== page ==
If we get into a battle and lose it because of cyber effects, according to Stiennon, the DoD would likely end up spending that money to fix the problems. “It’s better to spend it now to avoid that battle and loss of life than to wait for it to happen,” he says.

Truly fixing this problem may require going all the way back to the supply chain. “How do you trust the data if you don’t trust the device? The way to secure the device generating the data is to ensure the supply-chain efficacy is intact,” Weber says. “To do that, you need to ensure that all of the discrete and active elements – including software, firmware, hardware processing, trusted platform modules – and other things that go into making a trustworthy system are secure. Then they need to be knitted all together into some kind of a value that states that the platform is trustworthy. And it should be available at intervals or on demand.” (Figure 1.)

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Figure 1 | Securing devices means securing the supply chain of all the things that go into those devices.
 

Patching can only go so far and is less than ideal for protecting weapons systems. “It’s a constant battle of trying to fix what’s wrong and, in many cases, is often a stitch-them-up and put-them-back-into-battle routine; it doesn’t fix the problem,” Weber adds. “The IT world is already so far down the path that it’s unlikely to get trustworthiness within the near future.’”

To better protect its systems, the DoD could focus on “building cybersecurity in as opposed to waiting until after it’s built and bolting it on,” Weber notes. “Why don’t we do it that way? Because that’s not how it was done in the past. But the whole ‘least-cost’ effort that went on the past several years is changing now. Money is being put back into the system and contracting officers and agents aren’t searching for least-cost as their primary decision logic.”

Attack attribution

When attacks happen, the U.S. is using a “name and shame” approach to cyberattack attribution. But attribution isn’t always easy, and it will likely become increasingly challenging for future cyberattacks.

“Attribution is becoming murkier, especially at the nation-state level,” Moriuchi says. “If you look at China, Russia, Iran, and North Korea, there was a period of time before 2013 or 2014, when cyber actors weren’t cognizant of the amount of information they were leaving behind in data trails within the wake of building and executing their operations.”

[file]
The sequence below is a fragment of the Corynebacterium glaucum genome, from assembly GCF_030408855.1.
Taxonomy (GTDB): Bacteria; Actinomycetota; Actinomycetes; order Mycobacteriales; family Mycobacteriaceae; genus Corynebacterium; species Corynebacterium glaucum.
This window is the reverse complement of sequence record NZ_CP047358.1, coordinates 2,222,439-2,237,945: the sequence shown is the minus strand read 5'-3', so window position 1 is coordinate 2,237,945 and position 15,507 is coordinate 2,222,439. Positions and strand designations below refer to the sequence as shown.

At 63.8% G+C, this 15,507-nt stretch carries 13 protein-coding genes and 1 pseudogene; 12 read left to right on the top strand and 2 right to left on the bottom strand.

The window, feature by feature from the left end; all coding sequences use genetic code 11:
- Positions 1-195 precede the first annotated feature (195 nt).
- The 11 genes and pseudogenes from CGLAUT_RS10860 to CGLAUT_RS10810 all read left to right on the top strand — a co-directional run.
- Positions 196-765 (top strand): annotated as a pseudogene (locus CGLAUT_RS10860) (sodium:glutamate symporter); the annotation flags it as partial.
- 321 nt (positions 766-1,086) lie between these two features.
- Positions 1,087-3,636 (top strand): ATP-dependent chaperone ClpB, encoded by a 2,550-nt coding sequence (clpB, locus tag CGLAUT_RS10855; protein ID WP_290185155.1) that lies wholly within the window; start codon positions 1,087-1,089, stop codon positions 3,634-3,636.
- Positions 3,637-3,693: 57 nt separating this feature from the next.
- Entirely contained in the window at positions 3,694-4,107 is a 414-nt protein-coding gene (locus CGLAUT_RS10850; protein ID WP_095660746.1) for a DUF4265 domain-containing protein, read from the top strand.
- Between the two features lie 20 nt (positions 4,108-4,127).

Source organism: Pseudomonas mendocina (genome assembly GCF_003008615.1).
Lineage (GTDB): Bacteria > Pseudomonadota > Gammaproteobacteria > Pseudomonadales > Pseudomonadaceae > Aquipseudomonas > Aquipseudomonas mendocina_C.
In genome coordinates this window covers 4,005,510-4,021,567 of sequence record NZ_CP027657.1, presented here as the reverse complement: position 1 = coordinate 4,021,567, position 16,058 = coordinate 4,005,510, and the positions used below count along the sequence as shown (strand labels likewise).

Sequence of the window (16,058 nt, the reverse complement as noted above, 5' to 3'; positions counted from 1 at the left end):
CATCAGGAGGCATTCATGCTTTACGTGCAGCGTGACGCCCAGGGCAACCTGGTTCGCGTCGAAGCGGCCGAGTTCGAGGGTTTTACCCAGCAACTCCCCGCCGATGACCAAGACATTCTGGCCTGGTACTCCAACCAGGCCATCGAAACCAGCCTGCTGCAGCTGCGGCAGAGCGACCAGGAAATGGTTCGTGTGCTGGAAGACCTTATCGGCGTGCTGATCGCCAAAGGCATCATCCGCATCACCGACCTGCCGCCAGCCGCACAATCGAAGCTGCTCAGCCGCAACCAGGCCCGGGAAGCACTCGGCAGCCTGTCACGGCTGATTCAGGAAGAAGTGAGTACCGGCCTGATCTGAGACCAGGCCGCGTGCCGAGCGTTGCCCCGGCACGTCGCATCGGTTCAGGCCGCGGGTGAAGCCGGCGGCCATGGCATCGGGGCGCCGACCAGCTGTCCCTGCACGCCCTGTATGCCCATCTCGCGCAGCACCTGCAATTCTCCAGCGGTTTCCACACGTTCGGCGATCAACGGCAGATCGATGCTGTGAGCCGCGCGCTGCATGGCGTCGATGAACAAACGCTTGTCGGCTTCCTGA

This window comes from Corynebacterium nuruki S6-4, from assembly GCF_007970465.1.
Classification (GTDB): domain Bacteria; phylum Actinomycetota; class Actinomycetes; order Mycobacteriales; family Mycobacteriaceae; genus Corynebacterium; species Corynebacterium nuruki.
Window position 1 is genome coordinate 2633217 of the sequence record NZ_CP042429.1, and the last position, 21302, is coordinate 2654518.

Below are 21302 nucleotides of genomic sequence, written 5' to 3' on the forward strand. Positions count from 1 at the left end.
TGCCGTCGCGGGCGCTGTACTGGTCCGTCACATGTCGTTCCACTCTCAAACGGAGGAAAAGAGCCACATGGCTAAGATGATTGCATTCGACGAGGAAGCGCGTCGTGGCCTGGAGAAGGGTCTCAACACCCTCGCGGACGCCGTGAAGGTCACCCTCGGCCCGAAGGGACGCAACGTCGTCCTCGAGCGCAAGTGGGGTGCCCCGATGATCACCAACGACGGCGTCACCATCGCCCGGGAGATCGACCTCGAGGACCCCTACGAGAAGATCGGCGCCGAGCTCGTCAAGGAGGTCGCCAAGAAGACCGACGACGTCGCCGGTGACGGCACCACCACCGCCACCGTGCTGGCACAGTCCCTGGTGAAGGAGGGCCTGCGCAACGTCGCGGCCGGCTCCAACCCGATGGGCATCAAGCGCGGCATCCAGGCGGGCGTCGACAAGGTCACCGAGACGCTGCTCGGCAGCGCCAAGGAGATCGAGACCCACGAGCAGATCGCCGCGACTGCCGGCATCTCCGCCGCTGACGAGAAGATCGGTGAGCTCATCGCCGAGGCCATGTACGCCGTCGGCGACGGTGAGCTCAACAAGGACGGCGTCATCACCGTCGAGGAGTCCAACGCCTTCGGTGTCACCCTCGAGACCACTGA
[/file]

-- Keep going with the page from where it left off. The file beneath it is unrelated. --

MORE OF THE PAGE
During this pre-Snowden time, many of the techniques for attribution and tracking threat actors were built. “For many threat-actor groups, the data goes back to that era,” Moriuchi notes. “But since then, most of the nation-states’ second- and top-tier actors that we follow have a much greater understanding of the information that they’re leaving behind and the value and downsides to attribution, so they’re changing their techniques.”

China and Iran, for example, are relying on many more commodity tools, like remote-access trojans and penetration test kits that were developed and made available by members of the public. “The code is frequently available online, and they can just tweak and use it in their own operations,” Moriuchi says. “It’s often quite effective and makes attribution incredibly difficult. If you just have indicators about a specific tool, it could be any one of innumerable actor sets, with a bunch of people using one tool.”

While rumors abound of Russia and China or other nation-states teaming up to diminish and degrade the effectiveness of the U.S. military and diplomatic influence, “they’re perceived to be operationally closer and cooperating at the tactical level with joint operations at a much higher rate than they actually are,” Moriuchi says. “We aren’t seeing a lot of sharing of malware or unique, high-capacity cyber tools, because those are quite expensive to develop. If they do create a tool that’s really successful at targeting computer systems, they’d likely want to deploy it against each other. Even if they’re partners, they’re always trying to collect on each other.”